History in Review
Mr. and Mrs. Disraeli
A Strange Romance
By Daisy Hay
Farrar, Straus and Giroux, 2015
Reviewed by Simone Bonim - February 16, 2015
Mary Anne Disraeli was an influential woman who had a profound, although indirect, impact upon British politics during the Victorian era. Many just saw her a flighty woman who married a man many years her junior. Others saw her as a woman driven by ambition who attached herself to anyone who might help her achieve her goals. While still others saw her as a shrewd intellectual, who was instrumental in launching and maintaining her second husband's political career. In Mr. and Mrs. Disraeli: A Strange Romance Daisy Hay strips away the myths and gossip which have come to surround Mary Anne's life and gives us a deeply personal view of the woman and the forces that shaped her life.
Mr. and Mrs. Disraeli is a riveting book, in part due to Hay's eloquent writing style, and because the Disraeli's were such a fascinating couple. In writing this biography, Hay has done a great deal of original research, as well as consulting existing works on the Disraeli's. Throughout she has incorporated excerpts of letters, newspaper articles, and other source material on the couple, into the narrative. This biography not only looks at Mary Anne's life as the wife of Disraeli, but also her earlier life, her birth and education, her odd relationship with her brother John, and her marriage to the politician and member of parliament, Wyndham Lewis, and of course, her introduction to Disraeli. The book also gives a brief glimpse into what happed after Mary Anne died, both to Disraeli, and the country as a whole.
When Mary Anne first met Benjamin Disraeli, she was already married to Wyndham Lewis. Disraeli was not overly impressed Mary Anne, and he thought she was a bit silly. For his part, Disraeli did not have much going for himself at the time, not the least of all because he was in debt. By any measure, Disraeli was not much of a catch by Victorian standards. He was a Jew, albeit one who had converted to Anglicanism when he was twelve, and he was a decidedly unwealthy author. Had he been wealthy, his religion of birth might have been overlooked, but as a struggling author, these impediments (notably being Jewish and in debt) were detriments to his marital prospects.
Despite not being overly impressed with each other at their first meeting, over time Mary Ann and Disraeli developed a deeply affectionate and mutually supportive relationship. Mary Anne was widowed in 1838, and she quickly married Disraeli the next year. While many say that he only married her for her money, their union has always come across as a love match, a fact that Hay reinforces in this biography. From the moment of their marriage, and even before, Mary Ann worked to advance Disraeli's political career, and his social standing. Their interdependence and care for each other makes this a remarkable love story, especially in an age where marriage-for-status was the norm.
I first 'met' Mary Anne Disraeli in the BBC television series, Disraeli: Portrait of a Romantic. The series portrayed the wife of Benjamin Disraeli as a strong-willed woman who, although she had her share of 'silly' moments, was a pivotal figure in Disraeli's political career. Yet, other than a few references in books on Disraeli, I was never able to learn much about Mary Anne. So I was thrilled when I learned that Daisy Hay had written a biography on this remarkable woman. I had to wait a long time to discover the 'real' Mary Anne, and Hay has done an excellent job of satiating my curiosity. I highly recommend this book to anyone with an interest in women's issues, English history and politics, Jewish history, fans of biographies, and anyone who is simply looking for an enjoyable and well-written book to read.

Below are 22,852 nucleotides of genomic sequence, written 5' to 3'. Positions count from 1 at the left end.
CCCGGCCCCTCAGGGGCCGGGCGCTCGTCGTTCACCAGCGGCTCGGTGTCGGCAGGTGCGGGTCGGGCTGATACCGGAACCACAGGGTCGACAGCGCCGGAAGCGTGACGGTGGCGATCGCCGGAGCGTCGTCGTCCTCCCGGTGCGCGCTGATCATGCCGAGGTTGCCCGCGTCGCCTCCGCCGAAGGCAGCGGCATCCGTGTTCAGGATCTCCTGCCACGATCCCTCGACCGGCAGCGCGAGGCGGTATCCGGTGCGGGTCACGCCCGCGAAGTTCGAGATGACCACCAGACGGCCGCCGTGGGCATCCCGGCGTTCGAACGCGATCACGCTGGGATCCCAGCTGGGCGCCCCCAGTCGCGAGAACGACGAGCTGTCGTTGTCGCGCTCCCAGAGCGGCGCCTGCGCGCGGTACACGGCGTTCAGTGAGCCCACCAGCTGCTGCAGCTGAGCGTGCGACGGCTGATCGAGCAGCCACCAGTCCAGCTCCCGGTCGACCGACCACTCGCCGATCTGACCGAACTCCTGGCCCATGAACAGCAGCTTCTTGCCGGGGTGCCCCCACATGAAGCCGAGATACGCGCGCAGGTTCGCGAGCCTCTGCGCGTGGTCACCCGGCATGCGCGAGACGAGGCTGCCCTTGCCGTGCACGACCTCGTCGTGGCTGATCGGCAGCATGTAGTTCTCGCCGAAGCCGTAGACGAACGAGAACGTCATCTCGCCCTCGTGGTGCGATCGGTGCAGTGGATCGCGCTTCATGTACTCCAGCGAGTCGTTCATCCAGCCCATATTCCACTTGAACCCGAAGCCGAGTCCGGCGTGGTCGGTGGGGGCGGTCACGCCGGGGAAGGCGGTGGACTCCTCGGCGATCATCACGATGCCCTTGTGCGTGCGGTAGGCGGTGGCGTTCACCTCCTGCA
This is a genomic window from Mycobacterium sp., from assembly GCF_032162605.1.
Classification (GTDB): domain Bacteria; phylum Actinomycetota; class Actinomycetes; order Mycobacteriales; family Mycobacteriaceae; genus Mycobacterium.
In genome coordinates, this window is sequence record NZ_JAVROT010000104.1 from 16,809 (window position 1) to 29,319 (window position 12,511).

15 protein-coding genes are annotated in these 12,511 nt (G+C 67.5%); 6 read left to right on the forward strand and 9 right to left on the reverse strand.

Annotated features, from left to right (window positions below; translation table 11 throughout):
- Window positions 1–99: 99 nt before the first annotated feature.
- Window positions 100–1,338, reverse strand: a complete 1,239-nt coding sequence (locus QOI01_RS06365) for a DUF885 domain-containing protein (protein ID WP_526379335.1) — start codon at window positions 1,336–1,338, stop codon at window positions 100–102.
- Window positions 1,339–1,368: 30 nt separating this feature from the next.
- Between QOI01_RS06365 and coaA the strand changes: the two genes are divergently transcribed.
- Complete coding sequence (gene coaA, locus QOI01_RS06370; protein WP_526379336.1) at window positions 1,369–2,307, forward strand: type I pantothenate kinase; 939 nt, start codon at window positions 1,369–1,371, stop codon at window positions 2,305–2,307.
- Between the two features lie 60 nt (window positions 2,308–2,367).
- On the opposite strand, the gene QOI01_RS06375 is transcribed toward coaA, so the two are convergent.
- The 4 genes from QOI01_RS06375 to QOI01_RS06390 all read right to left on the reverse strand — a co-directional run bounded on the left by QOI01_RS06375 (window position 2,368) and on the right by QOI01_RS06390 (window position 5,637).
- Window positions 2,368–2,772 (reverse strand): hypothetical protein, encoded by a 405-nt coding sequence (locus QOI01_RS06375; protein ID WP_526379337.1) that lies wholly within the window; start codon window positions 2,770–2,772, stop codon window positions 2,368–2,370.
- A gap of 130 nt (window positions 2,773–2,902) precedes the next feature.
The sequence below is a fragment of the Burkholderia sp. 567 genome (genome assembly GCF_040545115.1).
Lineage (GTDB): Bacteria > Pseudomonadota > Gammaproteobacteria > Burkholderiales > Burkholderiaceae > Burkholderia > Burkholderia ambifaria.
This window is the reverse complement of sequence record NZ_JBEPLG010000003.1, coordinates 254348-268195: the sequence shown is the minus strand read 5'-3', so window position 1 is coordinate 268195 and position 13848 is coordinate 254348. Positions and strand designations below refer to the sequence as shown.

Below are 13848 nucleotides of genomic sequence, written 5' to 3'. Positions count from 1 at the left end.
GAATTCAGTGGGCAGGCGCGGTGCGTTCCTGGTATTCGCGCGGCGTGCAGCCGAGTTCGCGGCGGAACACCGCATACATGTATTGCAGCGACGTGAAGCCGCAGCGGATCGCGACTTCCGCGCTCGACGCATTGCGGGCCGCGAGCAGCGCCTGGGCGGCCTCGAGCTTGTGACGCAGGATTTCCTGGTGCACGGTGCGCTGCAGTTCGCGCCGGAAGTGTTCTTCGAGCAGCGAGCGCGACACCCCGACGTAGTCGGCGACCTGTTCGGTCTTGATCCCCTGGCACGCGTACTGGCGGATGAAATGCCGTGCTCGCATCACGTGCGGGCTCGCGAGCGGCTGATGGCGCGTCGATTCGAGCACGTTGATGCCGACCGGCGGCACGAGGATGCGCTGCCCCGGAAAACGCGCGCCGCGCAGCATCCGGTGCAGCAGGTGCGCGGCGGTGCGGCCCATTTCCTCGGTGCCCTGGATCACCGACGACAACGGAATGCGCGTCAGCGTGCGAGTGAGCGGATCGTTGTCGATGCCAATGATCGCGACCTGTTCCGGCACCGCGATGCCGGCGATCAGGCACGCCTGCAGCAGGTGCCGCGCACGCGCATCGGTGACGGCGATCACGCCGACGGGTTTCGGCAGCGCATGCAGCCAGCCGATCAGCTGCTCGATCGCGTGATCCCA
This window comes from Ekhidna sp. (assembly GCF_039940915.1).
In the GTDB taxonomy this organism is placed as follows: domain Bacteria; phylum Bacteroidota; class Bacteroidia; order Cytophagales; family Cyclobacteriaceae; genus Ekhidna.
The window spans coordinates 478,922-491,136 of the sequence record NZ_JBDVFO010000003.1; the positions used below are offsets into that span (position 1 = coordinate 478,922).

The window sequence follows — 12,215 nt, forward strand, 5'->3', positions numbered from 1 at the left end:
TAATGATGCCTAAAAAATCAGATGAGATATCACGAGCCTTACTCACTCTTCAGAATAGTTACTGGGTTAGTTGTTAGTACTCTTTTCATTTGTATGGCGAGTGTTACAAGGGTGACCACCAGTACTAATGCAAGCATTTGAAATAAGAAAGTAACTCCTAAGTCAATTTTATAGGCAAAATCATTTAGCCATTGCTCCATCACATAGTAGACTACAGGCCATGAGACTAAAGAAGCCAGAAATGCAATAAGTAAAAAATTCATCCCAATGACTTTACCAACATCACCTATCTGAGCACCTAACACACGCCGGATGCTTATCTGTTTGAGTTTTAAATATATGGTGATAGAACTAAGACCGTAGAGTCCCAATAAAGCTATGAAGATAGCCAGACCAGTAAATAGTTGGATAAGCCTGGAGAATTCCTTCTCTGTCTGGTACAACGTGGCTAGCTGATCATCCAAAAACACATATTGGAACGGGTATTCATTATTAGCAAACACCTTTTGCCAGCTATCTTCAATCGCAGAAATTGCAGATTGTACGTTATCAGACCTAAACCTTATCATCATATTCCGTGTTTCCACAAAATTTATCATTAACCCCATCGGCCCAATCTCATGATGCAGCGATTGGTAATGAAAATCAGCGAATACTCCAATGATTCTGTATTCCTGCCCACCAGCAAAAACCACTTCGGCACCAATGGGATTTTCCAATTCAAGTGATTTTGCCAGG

While well suited for reading by the general public, Mr. and Mrs. Disraeli is also suited for use in academic settings. It will serve well as a supplemental text in any number of history and social science courses, and it is essential reading for anyone with an interest in the life of Benjamin Disraeli. Hay's research is authoritative, and she has included an excellent, concise, bibliography on available works on the couple.
Daisy Hay is also the author of the Young Romantics: The Tangled Lives of English Poetry's Greatest Generation. (Please note, this title has also been published as: Young Romantics: The Shelleys, Byron, and Other Tangled Lives.
The London Underworld in the Victorian Period: Authentic First-Person Accounts by Beggars, Thieves and Prostitutes, by Henry Mayhew and Others.
This book consists of the unabridged text of Prostitution in London by Bracebridge Hemyng, Thieves and Swindlers by John Binny, and Beggars by Andrew Halliday. Combined they present a detailed look at life in London's slums during the Victorian period, and at a variety of illegal jobs pursued by the poorest of the poor.
Degrees Kelvin: A Tale of Genius, Invention, and Tragedy, by David Lindley.
This is a popular biography that provides a compelling overview of William Thomson's life and works, and which introduces a new generation to this nearly forgotten, but still vitally important scientific hero who is known to us today as Lord Kelvin.
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